Now, scoring has some unique tricks to it. Scoring is designed to prevent card hoarding. You score points for having cards in your hand that match the target color, AND for cards that don't match the target color in your opponent's hand. In general, the scoring should "play" with the player's perception of what they need to do in the this case, since the player wants to find out what the missing card is, he wants to see as many cards as possible, but since scoring penalizes card hoarding, he wants as few cards in his hand at the end of the game as possible. Which should create an interesting dynamic.

Initially the card actions were simple: "draw an extra card" "shuffle the discards back in the deck".  Most of the actions have been re-thought using ideas based on the Cut-The-Pie problem (one person cuts the pie, the other person decides who gets what piece). This was done for a few reasons; it adds more "weight" and more decisions to the game while keeping the component count really low. And two, it gives each card some specific ways to be used slightly differently depending on the stage of the game where the player is at. As mentioned above, the game can be thought to have two stages, the initial find-the-missing-card stage, followed by the hand-building-and-point-forming stage. And by giving the actions multiple levels of decisions, the cards can be used differently in each stage.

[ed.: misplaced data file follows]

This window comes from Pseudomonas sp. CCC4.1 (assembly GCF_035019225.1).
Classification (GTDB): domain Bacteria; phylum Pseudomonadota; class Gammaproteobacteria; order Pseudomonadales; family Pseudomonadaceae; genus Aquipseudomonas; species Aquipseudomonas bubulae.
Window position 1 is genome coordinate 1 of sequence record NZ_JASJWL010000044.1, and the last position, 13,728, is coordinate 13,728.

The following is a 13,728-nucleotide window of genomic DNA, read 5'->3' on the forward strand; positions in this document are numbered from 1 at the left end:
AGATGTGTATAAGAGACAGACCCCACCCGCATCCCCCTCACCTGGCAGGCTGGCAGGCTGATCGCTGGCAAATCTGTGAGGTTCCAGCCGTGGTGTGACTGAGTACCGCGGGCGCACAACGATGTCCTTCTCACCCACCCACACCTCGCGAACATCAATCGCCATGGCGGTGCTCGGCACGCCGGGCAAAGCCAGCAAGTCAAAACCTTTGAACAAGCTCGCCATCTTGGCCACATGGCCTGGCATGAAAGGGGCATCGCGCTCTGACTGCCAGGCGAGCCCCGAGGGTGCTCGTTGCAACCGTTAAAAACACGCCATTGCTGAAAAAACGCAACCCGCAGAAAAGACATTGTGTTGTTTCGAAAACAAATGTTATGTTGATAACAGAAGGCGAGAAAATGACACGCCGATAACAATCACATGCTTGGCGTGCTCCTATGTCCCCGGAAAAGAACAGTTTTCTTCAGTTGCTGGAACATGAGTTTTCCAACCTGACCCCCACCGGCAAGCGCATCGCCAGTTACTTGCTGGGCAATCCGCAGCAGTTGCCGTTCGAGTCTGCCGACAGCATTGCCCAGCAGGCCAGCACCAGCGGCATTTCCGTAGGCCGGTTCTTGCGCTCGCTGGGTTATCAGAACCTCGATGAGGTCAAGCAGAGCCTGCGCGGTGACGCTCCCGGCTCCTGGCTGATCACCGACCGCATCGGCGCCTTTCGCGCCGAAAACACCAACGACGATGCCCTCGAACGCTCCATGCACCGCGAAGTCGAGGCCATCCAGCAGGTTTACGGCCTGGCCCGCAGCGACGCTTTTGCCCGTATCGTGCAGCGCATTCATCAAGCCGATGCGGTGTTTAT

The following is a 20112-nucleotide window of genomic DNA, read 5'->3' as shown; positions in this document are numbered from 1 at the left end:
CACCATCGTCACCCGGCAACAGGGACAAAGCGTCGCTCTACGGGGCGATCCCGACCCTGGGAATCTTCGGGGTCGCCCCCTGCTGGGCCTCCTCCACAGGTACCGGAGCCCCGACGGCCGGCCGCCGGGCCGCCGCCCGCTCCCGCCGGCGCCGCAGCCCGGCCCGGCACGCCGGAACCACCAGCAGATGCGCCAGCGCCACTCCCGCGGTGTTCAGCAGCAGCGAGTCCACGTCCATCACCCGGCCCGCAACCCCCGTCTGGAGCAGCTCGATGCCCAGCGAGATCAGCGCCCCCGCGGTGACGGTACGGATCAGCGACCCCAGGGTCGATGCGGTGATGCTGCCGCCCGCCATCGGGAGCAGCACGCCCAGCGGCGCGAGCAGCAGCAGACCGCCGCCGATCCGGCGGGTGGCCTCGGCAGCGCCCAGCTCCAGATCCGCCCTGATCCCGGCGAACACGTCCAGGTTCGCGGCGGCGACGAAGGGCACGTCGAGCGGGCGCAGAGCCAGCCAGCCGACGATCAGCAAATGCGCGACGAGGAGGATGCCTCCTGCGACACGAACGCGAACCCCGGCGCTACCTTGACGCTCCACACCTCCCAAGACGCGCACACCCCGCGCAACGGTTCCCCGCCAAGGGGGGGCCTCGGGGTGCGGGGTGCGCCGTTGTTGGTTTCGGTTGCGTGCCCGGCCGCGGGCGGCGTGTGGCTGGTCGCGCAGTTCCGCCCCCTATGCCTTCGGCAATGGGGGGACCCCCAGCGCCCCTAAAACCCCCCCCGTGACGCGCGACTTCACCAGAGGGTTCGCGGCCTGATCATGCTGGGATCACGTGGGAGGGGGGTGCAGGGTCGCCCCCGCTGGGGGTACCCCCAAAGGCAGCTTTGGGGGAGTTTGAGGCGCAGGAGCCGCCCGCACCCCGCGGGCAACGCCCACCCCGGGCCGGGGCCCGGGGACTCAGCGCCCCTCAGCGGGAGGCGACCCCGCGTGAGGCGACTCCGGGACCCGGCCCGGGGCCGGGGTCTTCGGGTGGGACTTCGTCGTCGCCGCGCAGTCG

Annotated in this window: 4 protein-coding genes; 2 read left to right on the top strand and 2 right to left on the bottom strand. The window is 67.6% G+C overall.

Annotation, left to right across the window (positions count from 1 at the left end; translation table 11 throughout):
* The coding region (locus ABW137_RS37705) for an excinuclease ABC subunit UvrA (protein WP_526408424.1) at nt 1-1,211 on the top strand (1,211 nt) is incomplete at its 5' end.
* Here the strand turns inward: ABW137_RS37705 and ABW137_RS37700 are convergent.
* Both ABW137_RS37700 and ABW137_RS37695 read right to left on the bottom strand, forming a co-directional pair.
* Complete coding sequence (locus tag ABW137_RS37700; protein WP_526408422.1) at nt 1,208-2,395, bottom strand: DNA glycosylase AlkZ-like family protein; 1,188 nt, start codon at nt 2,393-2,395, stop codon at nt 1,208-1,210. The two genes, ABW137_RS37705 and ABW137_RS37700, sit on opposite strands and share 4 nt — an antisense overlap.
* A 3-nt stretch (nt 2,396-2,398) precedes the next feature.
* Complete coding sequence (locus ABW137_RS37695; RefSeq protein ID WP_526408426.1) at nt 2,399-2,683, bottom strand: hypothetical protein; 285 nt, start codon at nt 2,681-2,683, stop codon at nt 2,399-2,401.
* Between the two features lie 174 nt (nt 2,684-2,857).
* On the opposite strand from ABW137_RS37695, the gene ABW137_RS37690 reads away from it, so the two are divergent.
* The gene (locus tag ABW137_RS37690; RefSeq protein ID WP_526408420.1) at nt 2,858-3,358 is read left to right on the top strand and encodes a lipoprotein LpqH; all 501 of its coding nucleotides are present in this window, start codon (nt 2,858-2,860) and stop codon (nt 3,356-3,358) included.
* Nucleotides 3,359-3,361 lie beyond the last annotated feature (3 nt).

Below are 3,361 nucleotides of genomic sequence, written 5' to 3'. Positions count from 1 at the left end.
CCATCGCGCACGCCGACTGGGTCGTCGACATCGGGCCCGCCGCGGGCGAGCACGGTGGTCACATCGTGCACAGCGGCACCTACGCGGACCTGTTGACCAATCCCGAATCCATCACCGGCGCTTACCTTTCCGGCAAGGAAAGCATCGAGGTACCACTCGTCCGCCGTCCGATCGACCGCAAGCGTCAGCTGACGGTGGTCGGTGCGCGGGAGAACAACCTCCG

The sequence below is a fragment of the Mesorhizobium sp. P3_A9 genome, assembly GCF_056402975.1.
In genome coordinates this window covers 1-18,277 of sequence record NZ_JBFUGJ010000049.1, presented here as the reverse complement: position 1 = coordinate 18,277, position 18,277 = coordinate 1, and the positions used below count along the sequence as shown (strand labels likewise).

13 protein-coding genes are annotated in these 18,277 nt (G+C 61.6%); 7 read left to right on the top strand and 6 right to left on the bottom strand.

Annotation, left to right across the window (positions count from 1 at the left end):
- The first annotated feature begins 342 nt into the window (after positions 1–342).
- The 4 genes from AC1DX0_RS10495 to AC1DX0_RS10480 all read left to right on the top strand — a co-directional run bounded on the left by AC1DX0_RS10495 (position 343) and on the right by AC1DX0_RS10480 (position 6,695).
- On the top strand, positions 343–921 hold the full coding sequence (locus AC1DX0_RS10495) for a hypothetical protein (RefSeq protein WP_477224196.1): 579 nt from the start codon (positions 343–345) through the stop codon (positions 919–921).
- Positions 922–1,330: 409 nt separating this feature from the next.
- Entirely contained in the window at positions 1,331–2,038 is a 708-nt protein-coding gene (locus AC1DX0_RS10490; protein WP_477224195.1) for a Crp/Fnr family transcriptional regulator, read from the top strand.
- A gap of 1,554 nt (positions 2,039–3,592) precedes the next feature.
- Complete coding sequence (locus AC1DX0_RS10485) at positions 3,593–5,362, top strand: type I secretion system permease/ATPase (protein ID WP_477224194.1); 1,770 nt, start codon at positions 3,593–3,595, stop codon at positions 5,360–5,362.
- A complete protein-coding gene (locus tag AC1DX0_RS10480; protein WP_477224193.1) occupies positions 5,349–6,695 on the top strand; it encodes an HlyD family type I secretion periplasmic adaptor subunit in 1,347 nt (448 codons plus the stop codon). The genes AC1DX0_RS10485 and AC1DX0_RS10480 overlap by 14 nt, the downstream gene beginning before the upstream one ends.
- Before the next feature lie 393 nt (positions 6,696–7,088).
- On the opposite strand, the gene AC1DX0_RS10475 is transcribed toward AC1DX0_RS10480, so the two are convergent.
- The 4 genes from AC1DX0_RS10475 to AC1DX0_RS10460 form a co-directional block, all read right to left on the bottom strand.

An additional, quieter side effect of the actions is the way the player can control the game speed. Remember, the game can possibly end when player cannot draw a card (ending the game with that player's discretion). By giving the players some control of feeding cards back into the draw deck, or how many cards that can be drawn, the players can control that speed outside of the realm of simply deciding to end it.

Of course, there are potentially issues with regards to recursive card action and card play that can never end the game. Hopefully I've caught those. But I wouldn't be surprised if there's some trick somewhere in there I missed. That's the dangerous side of letting the players control the speed and end game of the game; the playing for the draw, or just flat out breaking the game.

On a final note...I once read something about comic strips, that in a lot of ways drawing comic strips are harder than traditional artwork or comic books, because of the level of tolerances and the amount of lines drawn will reveal any mistake on a comic strip character as a much larger flaw than a slightly altered line in a more detailed model. For example, if there is one line that isn't juuuust right on Charlie Brown, you see it immediately as an error. I have a feeling that small games like this are similar. I don't think there's a case of "well, if you just tweak this one little rule a little bit, it will be fixed." Small games either work, or are a complete disaster.

At least that's my story right now, and I'm sticking with it.